Tuesday, December 8, 2009

1974 Jensen Healey - Great Names Create A Good Car

This is another really good idea that just didn't quite work out. Looking back, the Jensen Healey had no real chance.

Four very important names in the auto industry got together to create this car. Donald Healey, the man behind the legendary Austin Healey, Kjell Qvale, a man who was involved in bringing many popular sport car to the US in the 1950s and 1960s, Jensen Motors, who were building the Jensen Interceptor under their own name and fabricating bodies for other manufacturers and Lotus, the legendary sports car company.

When BMC announced that it was discontinuing the Austin Healey, it caused problems for three of the above mentioned... Qvale, who stood to lose sales, Healey,who received a royalty on each Austin Healey sold and Jensen, the company that built the Austin-Healeys for BMC.

Qvale, Healey and Jensen got together. Qvale became the largest shareholder in Jensen Motors and Healey became its chairman. The idea was to create a car to replace the Austin Healey in the marketplace. Lotus became involved by supplying their then brand new 2.0 liter engine (known as the Lotus 907).

With the the names Healey, Qvale, Jensen and Lotus involved, the expectations were that this was going to be a pretty spectacular car. It wasn't. It was a good 1970s British roadster, maybe even a very good one, but it wasn't as classy as the Austin Healey, as luxurious as a Jensen Interceptor, or as quick and nimble as a Lotus.

Having said all that, this is still a desirable car. The car can reach 60 MPH in 8 seconds and has a top speed of around 120 MPH. The suspension and brakes were a combination of parts from Vauxhall and Morris, but it worked as well or better than the suspensions found in other 1970s British sports car.

The car had more than its share of problems when it was introduced. Typical British electrical problems occurred, but bigger problems involved the engine. The Jensen Healey was the first car to use the Lotus engine, so, in a way, it was sort of the test mule. One of the common comments of the day was "Design by Lotus, development by customers". That's pretty close to the truth. Over the years, Lotus and Jensen Healey owners figured out ways to keep the engine healthy. With regular maintenance it's now a reliable engine.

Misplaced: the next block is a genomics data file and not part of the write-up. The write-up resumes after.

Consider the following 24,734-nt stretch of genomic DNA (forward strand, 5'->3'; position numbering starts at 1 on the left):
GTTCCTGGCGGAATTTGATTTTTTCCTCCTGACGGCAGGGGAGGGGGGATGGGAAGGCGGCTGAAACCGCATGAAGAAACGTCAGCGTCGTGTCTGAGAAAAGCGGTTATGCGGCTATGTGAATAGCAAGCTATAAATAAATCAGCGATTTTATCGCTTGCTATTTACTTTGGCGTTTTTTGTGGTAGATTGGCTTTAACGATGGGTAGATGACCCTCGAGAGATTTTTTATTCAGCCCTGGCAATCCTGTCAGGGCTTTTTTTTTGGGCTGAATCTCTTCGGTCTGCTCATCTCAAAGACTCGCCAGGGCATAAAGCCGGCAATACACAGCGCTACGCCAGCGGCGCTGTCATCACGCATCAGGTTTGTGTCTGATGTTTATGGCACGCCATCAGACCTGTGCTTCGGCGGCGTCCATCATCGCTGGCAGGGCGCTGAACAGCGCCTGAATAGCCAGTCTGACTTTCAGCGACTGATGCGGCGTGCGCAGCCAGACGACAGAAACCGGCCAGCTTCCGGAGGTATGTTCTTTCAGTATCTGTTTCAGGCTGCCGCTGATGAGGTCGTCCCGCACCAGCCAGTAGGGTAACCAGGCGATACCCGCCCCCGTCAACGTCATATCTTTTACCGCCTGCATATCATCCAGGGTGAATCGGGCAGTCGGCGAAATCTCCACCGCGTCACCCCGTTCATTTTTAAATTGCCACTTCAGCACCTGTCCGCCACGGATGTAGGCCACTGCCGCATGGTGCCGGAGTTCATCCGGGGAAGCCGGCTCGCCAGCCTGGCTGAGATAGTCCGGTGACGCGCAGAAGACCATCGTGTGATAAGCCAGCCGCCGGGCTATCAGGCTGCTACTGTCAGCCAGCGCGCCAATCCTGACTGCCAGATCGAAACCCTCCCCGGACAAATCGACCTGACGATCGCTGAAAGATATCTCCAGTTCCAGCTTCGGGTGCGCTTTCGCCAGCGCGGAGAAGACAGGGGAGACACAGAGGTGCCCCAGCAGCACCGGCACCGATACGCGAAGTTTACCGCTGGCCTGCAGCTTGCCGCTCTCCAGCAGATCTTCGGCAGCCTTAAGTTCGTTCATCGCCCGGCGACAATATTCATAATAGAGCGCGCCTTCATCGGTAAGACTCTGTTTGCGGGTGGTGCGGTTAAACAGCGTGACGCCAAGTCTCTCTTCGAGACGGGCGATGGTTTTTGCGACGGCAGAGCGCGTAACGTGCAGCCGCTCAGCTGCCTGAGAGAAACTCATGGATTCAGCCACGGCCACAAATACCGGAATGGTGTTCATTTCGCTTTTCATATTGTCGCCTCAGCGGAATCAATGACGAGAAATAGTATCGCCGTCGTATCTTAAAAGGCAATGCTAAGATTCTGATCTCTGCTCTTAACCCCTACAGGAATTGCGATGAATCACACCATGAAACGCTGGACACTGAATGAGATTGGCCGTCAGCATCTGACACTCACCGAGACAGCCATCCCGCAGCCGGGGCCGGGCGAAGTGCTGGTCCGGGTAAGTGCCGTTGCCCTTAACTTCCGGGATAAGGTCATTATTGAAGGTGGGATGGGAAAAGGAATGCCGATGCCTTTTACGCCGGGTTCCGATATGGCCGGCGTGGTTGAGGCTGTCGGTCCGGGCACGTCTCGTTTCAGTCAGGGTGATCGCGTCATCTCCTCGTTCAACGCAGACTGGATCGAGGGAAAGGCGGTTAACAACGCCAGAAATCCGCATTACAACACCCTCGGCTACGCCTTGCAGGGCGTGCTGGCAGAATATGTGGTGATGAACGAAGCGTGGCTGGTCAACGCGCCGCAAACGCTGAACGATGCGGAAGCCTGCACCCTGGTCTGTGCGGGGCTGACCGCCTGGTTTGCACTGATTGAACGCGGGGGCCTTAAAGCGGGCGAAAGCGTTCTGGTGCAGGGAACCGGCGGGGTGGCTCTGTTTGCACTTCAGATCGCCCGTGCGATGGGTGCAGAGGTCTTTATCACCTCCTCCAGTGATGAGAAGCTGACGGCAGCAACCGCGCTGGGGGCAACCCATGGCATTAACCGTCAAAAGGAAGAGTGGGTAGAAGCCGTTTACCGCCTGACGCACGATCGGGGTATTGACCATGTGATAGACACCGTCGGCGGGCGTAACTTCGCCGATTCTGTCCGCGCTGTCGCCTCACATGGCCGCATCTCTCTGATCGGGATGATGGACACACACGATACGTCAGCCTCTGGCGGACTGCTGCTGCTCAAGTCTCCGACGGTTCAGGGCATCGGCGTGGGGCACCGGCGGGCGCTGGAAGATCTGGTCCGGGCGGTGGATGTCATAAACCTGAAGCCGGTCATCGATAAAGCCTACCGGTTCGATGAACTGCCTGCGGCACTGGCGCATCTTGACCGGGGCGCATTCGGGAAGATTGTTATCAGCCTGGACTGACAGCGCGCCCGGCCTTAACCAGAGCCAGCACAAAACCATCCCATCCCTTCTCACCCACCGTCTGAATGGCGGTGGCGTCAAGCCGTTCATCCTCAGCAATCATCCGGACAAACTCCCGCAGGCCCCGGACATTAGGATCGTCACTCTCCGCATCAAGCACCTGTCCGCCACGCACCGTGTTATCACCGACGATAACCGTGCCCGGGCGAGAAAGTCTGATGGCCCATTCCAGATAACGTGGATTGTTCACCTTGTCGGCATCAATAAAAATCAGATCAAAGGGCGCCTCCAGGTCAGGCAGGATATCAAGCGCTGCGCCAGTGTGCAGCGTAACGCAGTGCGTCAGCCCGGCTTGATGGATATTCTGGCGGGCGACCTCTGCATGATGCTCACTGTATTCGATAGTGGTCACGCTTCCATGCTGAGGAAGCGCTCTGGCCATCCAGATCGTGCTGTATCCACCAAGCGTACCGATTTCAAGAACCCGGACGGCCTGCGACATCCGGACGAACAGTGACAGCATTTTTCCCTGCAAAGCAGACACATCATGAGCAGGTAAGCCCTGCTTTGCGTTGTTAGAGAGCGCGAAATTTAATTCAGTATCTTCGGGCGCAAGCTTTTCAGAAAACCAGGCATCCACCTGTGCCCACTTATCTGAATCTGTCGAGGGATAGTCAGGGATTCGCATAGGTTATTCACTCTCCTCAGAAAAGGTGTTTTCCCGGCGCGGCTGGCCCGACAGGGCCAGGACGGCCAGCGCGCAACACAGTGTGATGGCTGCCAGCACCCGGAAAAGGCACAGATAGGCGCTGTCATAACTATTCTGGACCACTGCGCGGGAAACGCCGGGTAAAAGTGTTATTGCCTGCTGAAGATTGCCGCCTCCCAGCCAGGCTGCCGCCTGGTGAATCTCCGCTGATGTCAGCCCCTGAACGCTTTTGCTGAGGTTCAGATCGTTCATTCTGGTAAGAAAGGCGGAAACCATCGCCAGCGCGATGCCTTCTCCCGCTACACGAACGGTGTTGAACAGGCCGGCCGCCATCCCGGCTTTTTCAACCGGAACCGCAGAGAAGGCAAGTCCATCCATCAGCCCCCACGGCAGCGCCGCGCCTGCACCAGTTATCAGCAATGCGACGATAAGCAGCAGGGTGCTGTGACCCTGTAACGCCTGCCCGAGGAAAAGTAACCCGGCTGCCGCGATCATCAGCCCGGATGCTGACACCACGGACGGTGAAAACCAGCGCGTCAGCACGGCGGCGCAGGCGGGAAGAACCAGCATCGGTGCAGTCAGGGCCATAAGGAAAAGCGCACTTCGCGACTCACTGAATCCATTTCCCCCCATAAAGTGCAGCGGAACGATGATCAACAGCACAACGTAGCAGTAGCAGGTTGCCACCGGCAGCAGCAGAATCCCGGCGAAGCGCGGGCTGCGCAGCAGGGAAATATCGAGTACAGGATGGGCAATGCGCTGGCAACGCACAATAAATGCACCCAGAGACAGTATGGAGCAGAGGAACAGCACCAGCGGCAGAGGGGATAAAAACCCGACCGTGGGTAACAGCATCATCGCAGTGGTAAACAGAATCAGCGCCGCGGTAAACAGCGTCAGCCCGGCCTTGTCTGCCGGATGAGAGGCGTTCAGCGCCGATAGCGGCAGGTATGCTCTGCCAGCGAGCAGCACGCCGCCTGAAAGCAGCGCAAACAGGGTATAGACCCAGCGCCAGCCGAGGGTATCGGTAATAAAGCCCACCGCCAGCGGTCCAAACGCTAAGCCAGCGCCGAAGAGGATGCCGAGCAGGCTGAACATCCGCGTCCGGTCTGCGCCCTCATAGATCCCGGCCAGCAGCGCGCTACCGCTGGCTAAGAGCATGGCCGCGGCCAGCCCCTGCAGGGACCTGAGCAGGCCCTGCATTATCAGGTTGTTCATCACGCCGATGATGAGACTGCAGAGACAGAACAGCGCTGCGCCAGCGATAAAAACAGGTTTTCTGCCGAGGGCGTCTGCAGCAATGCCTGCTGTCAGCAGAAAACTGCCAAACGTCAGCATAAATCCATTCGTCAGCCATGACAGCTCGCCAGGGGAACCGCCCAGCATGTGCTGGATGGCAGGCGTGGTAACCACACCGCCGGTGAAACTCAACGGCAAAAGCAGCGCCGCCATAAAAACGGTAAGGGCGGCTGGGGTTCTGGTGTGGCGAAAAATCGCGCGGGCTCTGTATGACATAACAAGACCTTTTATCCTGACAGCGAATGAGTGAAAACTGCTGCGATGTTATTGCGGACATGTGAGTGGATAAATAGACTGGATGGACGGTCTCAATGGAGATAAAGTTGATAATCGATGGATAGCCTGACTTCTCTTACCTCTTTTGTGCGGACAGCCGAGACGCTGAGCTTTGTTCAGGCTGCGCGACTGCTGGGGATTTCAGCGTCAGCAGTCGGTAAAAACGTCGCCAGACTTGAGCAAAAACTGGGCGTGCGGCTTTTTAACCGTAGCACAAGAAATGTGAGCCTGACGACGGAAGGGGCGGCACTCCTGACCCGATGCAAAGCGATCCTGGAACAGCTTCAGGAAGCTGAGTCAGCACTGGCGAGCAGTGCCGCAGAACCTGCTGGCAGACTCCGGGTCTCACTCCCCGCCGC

One of the issues with this engine was it's advanced design. It was one of the first engines to use a rubber timing belt. Although rubber timing belts are commonplace now, the concept of regularly replacing the timing belt was unknown at the time. Without replacement, the timing belt and tensioners would wear out and the valves would meet the pistons with predictably disastrous results. (Modern timing belts need to be changed every 50K to 100K miles. It's recommended that you do the job every 18K on this car. - We've come a long way in 35 years!)

The Jensen Healey is a car that screams 1970s. The design could have come from no other decade. I may take some heat for this, but I sort of see it as the missing link between the old MGB style and the modern wedge style TR7.

Rust was a huge problem for the Jensen Healey, but this car is an AZ / CA car with a good body. The seller swapped the Stromberg carbs for a pair of Dellorto 40mm carbs, which is what came on the European versions of the car.

This appears to be a well taken care of JH. It would be a nice alternative to some of the more common 70s British roadsters.

As I write this, the car has been bid up to $2400.00 and appears to have hit the reserve.

Located in Long Beach, CA, find the eBay listing here.

1 comment:

Chris Keen said...

$2700 on craigslist, so it'll probably close around this price...